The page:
LONDON (Reuters) – European businesses hit by the coronavirus crisis are increasingly turning to a complex financial tool to pay their suppliers, sparking investor concerns over ‘hidden’ debt.

FILE PHOTO: The currency signs of the US dollar and the euro are seen at a currency exchange office in Kiev, Ukraine, June 9, 2020. REUTERS / Valentyn Ogirenko / File Photo

Supply chain finance, whereby companies can get cash from banks and funds to pay their suppliers without using working capital, likely hit an all-time high in 2020, the data shows.

The world’s largest banks are set to make $ 27 billion from funding supply chains this year, data from research firm Coalition shows, as biggest borrowers, mostly in Europe, scramble to help stricken suppliers by the pandemic.

This represents an increase of around 5.5% in 2020, compared to an average increase of 2% over the previous four years.

While supply chain finance is a legitimate business tool, the high-profile bankruptcies of companies like Britain’s Carillion, Spain’s Abengoa and United Arab Emirates NMC Health have raised concerns among investors.

“Supply chain finance is the latest financial engineering that could have serious consequences on working capital,” said Pierre Verle, chief credit officer and portfolio manager at French asset manager Carmignac.

“I’m not sure many investors realize how bad this is.”

An essential source of credit in a crisis, supply chain finance, also known as reverse factoring, can mask the true level of debt and cash flow issues that businesses may face because it does not. ‘does not appear on balance sheets as debt, investors and analysts said.

It is accounted for as a trade debt for the buyer and a receivable for the supplier, although it is more akin to bank debt in the opinion of some rating agencies and industry experts.

THE X FACTOR

In a typical example of supply chain finance, a company such as a supermarket chain, concerned about the health of its small food suppliers during a temporary shock like the pandemic, approaches its bank.

Small suppliers issue invoices to the supermarket, which confirms to the bank that they are valid, then these suppliers receive the money immediately rather than having to wait maybe 30 days or even months to be paid by the retailer. .

In some cases, this acceleration in cash flow can mean the survival of a supplier, with financing also being much cheaper as it is usually paid off in a matter of weeks rather than months.

During this time, the bank is making money on the loan.

“This product has been very popular during the COVID-19 pandemic as it provides working capital for companies facing a temporary demand shock,” Eric Li, research director at Coalition, told Reuters.

There is no official data on supply chain finance, but bank revenues provide some insight. Lenders are a key source of this finance, although it represents only a small part of their overall trade finance activity.

Investment funds, which are not covered by the same type of capital requirements as banks, are also increasingly providing supply chain finance, but visibility into their exposures is lower.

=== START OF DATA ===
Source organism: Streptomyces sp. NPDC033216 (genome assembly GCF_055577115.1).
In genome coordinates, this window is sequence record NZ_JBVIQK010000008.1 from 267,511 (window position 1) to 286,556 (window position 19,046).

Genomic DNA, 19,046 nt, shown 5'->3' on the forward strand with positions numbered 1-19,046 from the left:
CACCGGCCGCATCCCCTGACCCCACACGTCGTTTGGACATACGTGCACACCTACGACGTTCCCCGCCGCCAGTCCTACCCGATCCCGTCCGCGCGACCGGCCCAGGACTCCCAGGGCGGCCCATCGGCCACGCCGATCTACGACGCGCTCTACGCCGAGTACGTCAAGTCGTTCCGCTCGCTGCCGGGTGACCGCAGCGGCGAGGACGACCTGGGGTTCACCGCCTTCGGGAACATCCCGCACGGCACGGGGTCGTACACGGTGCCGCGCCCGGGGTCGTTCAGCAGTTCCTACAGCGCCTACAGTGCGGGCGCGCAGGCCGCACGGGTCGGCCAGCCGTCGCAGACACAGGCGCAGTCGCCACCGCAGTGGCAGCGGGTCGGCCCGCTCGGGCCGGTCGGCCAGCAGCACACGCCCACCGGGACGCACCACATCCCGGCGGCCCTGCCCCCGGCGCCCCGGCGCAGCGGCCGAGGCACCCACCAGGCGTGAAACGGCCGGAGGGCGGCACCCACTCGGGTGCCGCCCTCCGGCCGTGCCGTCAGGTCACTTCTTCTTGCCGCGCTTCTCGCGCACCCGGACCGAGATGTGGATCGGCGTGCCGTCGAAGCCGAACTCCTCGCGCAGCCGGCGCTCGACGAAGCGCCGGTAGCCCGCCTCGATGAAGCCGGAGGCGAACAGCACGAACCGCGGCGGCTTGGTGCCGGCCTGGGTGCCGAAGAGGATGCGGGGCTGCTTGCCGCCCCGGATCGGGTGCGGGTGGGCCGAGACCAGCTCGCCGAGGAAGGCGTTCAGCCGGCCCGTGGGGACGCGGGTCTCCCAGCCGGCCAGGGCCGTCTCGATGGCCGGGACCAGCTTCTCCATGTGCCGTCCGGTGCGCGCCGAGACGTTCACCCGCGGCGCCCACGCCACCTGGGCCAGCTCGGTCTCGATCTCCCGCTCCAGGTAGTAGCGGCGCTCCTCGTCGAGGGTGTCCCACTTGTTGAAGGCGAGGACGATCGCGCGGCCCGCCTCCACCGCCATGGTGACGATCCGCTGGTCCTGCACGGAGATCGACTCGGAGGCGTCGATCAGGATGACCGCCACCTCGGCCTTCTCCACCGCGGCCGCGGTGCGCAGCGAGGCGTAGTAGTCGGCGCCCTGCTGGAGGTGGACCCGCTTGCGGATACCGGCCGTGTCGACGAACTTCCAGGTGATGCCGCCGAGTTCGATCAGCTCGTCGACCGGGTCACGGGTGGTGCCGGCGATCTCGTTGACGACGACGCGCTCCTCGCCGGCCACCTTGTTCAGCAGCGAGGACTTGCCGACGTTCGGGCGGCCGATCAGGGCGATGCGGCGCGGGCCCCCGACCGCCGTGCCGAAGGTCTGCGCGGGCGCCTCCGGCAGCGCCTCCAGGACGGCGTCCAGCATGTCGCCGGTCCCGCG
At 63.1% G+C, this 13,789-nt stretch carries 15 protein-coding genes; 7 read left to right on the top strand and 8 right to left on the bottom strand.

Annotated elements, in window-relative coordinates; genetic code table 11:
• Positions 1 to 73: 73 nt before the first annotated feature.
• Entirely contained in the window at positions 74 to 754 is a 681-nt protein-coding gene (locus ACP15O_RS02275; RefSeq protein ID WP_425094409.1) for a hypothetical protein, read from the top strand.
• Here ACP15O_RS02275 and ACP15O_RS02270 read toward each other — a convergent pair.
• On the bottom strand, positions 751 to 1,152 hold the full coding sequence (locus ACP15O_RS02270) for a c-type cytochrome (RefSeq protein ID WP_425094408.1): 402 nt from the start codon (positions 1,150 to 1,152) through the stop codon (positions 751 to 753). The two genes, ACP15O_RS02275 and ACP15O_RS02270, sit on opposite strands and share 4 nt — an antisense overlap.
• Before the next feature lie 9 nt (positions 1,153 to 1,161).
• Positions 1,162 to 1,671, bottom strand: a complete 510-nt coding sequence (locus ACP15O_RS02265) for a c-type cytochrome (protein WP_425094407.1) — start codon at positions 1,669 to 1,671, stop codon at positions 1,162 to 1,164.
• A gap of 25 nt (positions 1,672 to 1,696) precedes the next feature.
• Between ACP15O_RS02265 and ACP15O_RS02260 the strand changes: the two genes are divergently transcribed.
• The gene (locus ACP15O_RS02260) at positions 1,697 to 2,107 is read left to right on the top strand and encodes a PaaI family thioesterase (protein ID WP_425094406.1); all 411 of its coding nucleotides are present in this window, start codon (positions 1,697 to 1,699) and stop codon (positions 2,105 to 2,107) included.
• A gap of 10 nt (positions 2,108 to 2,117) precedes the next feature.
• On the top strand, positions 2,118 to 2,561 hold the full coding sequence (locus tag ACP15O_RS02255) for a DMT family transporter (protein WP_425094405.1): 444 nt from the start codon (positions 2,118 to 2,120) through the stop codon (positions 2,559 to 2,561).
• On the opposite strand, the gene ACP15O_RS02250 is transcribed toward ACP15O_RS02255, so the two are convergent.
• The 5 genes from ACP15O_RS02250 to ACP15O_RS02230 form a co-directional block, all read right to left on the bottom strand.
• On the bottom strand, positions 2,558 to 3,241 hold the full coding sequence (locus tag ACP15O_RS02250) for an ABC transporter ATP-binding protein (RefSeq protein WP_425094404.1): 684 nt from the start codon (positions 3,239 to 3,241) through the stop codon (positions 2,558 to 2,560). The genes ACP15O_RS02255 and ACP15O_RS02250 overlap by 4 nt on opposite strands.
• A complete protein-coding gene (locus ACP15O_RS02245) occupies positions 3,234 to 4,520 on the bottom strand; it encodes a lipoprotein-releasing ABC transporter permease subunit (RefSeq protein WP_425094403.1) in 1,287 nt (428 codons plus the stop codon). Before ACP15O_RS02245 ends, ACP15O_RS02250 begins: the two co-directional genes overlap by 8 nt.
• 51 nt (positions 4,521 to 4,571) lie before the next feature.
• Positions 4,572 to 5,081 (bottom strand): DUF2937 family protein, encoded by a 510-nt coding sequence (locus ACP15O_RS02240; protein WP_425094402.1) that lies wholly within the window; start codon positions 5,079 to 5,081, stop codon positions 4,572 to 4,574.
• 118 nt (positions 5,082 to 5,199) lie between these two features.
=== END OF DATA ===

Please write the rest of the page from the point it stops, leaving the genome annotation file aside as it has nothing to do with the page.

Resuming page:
Greensill, backed by Softbank, the largest non-bank provider of supply chain finance, has also seen its volumes and new business increase this year, a spokesperson told Reuters.

“This year, supply chain finance has been put to the test as a new asset class and as a way to get capital into the real economy where it’s needed most.” , said the spokesperson.

Greensill says its technology-driven approach helps improve transparency and accountability in the asset class.

“We have always said that we believe that a dollar owed to a customer on an invoice is no different than a dollar owed to an indebted bank, both should be fully transparent.”

Companies are not required to disclose the use of the technique, and the International Monetary Fund said in June 2019 that the lack of available data on trade finance has been recognized as a problem since the 2008 financial crisis.

“There are many examples of companies with hidden debt, and these are often the ones that cause the most problems,” said Justin Jewell, portfolio manager at Bluebay Asset Management.

NMC Health is the most recent high-profile corporate crash that used supply chain finance. Part of this was only revealed when short seller Muddy Waters released a memo detailing his hidden debt levels.

Moody’s also linked the undisclosed supply chain financing to the 2018 collapse of UK construction firm Carillion, which owed some £ 498million ($ 670million) through a ‘ease of payment’ deal. anticipated ”with suppliers.

Moody’s said this hid the real debt owed to the banks providing the funding.

Accounting firms, rating agencies and regulators in the United States and Europe have called for greater disclosure.

In June, the U.S. Securities and Exchange Commission issued a notice requiring companies to disclose more about how COVID-19 is affecting their cash flow, including a specific mention that they should disclose more about it. use of supply chain finance.

However, regulators and professional accounting bodies have not implemented any major changes to the rules.

($ 1 = 0.7428 pounds)

Reporting by Abhinav Ramnarayan and Lawrence White, additional reporting by Toby Sterling; Editing by Alexander Smith


Source link

Leave a Reply

Your email address will not be published.